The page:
By Ian Rogers
Burning Effigy Press
Reviewed by Josh Black
Every House Is Haunted, Ian Rogers’ ReLit award-winning debut collection, is a recent favorite of mine. It was a wonderful read, yet left me craving more. What better book to read next than this follow-up collection?
The aptly titled SuperNOIRtural Tales is a collection of five previously published short works that fuse noir with horror to create something refreshingly unique. Each story is told from the perspective of Felix Renn, a private investigator with a tendency to attract the supernatural. This would likely be bad enough in itself, but things are a little more complicated.
Felix’s world is our own, with one major difference: The Black Lands, a strange and dark dimension residing alongside this one. The Black Lands are populated by a host of bizarre, terrifying creatures that make their way over here through Portals, causing mischief, mayhem and more than a little bloodshed.
Rogers drops details here and there about the origins and topography of the Black Lands, and they’re intriguing and often used to chilling effect. He’s proven himself to be adept at balance in this regard, never revealing too much or too little. The world he’s created is well-realized and populated with a great bunch of characters.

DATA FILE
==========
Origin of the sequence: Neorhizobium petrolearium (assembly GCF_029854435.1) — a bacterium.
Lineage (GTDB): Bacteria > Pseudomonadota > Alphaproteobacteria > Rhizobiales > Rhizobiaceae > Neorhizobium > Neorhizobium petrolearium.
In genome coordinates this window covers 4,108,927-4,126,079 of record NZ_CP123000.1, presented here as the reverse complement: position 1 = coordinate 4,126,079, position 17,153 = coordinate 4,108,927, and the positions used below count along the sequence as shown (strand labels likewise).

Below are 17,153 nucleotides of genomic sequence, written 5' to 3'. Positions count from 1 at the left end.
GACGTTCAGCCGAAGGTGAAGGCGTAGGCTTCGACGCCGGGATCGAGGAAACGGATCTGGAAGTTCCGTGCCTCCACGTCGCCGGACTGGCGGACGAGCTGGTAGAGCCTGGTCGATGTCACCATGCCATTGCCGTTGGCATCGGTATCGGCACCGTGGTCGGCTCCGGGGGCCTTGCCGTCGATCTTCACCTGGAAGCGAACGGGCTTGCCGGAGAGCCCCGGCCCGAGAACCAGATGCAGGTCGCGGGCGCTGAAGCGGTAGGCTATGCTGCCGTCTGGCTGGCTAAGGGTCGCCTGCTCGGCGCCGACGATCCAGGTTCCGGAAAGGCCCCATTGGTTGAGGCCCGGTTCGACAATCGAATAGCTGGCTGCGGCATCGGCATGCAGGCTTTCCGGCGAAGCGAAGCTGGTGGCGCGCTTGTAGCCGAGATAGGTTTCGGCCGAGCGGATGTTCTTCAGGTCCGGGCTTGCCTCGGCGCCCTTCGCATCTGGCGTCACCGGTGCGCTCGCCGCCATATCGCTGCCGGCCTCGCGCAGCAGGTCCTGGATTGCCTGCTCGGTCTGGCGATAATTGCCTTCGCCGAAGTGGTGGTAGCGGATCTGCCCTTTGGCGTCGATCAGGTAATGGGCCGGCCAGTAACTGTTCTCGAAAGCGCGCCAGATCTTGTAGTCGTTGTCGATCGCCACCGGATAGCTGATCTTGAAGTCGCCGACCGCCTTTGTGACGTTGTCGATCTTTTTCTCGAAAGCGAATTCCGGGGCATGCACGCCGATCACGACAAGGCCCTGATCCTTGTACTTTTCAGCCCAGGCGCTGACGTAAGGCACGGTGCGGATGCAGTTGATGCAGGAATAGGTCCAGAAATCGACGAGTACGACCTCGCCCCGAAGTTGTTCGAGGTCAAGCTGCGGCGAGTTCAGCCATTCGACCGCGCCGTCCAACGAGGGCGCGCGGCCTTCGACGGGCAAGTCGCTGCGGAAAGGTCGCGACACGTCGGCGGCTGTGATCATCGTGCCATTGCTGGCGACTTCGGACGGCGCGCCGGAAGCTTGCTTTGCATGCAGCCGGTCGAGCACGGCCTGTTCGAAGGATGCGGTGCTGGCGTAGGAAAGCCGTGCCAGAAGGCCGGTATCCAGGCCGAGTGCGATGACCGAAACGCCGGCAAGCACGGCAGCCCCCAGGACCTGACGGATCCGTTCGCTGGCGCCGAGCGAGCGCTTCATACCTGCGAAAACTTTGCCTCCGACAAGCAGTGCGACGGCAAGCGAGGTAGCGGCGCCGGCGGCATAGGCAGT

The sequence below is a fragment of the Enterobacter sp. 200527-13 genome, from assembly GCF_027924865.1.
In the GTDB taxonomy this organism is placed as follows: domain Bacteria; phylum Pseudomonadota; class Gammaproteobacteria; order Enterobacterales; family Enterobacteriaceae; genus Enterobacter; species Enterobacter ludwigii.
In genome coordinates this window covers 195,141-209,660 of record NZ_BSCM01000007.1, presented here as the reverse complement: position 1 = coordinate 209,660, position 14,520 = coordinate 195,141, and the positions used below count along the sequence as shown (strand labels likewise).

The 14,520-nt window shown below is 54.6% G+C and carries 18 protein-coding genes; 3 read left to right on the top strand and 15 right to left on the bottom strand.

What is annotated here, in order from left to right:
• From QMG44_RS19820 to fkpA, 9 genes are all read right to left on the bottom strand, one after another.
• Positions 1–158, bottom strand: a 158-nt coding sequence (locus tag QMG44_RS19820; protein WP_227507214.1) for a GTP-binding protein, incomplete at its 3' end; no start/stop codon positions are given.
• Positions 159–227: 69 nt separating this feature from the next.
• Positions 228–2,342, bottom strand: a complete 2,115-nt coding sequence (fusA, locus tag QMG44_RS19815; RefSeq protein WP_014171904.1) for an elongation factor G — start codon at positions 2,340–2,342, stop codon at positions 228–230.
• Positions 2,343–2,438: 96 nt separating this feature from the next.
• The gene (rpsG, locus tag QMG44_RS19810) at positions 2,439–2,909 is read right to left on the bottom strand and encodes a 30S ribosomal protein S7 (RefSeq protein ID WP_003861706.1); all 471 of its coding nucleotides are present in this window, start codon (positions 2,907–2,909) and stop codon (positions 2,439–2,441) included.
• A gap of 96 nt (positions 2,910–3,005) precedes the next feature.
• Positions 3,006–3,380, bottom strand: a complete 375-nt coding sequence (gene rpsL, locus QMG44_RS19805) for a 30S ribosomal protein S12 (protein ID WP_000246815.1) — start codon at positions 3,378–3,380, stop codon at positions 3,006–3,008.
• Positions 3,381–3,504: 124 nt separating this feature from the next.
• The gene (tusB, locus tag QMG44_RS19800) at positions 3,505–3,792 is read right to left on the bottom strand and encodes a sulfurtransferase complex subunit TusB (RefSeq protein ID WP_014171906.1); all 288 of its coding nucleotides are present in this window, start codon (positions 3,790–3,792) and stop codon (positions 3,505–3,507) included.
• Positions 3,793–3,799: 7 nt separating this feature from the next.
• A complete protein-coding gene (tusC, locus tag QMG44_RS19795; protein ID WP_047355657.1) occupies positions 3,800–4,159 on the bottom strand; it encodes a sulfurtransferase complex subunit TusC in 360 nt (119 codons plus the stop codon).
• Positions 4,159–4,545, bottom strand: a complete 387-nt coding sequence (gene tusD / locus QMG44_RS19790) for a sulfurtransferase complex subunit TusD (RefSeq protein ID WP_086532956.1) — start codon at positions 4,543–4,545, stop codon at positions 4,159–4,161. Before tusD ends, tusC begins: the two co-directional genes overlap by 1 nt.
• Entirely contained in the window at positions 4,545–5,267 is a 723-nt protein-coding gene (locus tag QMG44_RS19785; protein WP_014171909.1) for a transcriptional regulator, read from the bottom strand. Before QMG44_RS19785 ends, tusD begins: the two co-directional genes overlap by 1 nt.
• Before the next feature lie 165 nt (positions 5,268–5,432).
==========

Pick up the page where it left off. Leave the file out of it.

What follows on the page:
Felix Renn isn’t the stereotypical hard-as-nails gumshoe. On the contrary, his humanity is what makes him so endearing. He comes across as an average guy who repeatedly finds himself in, and stumbles his way through, some very strange, dark and life-threatening situations.
There’s a strong sense of humor throughout the book, a big part of which comes from the well-drawn cast of secondary characters. Felix’s ex-wife/current assistant Sandra, for instance, is a great foil for Felix. The banter between the two is hilarious at times. These moments of levity are much appreciated, at times feeling almost necessary, because when things get scary, Rogers doesn’t hold back.
The horror escalates from the first story to the penultimate (the last story is a short and chilling little piece in its own right, but somewhat anticlimactic, placed as it is after the brilliant novella The Brick).
The Brick is easily the highlight of the collection. It’s a creepy and effective haunted house tale, a terrifying monster-battling romp, and a strikingly poignant family saga that asks some probing questions regarding self-sacrifice. This one had me laughing, tearing up and nearly jumping out of my chair in equal measure.
Another standout piece, The Ash Angels, is a bittersweet story that takes a new angle on the old horror trope of characters facing their greatest fears. It’s not fear the characters face here. It’s their personal sorrows, anxieties and uncertainties being amplified and turned into psychological time-bombs.
All of the stories here are well-crafted and work on multiple levels, and the mythos Rogers has created is both very frightening and very fun. Readers of horror, crime fiction and urban fantasy will find much to enjoy, and if you’re as enamored with the whole thing as I am, you’ll be pleased to know that a Felix Renn novel is currently in the works.